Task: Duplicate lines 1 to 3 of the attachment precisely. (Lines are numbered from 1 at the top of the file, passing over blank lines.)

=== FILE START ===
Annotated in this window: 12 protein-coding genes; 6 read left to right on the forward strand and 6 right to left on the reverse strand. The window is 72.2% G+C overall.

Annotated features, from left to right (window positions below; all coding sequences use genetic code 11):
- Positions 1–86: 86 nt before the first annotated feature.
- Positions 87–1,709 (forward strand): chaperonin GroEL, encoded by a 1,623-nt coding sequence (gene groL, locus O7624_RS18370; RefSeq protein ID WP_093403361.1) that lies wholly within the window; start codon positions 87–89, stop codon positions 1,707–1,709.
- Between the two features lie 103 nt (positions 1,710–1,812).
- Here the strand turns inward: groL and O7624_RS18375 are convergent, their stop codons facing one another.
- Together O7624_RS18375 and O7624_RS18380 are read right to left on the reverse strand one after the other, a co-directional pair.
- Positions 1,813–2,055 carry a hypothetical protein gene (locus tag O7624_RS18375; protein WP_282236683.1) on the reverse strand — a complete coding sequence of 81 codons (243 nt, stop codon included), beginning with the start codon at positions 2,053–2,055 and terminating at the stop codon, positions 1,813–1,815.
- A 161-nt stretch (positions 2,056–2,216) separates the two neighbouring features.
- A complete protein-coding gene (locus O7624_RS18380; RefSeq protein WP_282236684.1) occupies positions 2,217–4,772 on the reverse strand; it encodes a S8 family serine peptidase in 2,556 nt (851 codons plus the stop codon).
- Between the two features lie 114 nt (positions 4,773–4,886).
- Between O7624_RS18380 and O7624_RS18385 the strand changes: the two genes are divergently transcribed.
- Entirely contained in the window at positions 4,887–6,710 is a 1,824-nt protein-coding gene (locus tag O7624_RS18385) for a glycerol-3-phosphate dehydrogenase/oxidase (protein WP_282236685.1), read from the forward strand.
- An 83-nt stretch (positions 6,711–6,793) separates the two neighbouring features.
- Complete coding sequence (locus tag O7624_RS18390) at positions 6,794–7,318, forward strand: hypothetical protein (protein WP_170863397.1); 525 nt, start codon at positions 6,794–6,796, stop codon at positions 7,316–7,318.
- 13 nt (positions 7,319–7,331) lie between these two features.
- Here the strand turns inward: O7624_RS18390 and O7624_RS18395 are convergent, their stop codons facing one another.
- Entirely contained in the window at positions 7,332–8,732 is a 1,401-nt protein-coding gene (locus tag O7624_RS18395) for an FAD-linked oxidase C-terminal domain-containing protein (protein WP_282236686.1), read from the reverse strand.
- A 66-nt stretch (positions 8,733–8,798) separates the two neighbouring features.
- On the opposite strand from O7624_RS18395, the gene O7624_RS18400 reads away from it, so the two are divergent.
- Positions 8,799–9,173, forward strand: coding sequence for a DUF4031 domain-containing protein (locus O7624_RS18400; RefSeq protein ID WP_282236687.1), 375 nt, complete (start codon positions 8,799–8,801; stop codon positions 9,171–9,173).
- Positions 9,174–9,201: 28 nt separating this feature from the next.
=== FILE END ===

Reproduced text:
Annotated in this window: 12 protein-coding genes; 6 read left to right on the forward strand and 6 right to left on the reverse strand. The window is 72.2% G+C overall.

Annotated features, from left to right (window positions below; all coding sequences use genetic code 11):
- Positions 1–86: 86 nt before the first annotated feature.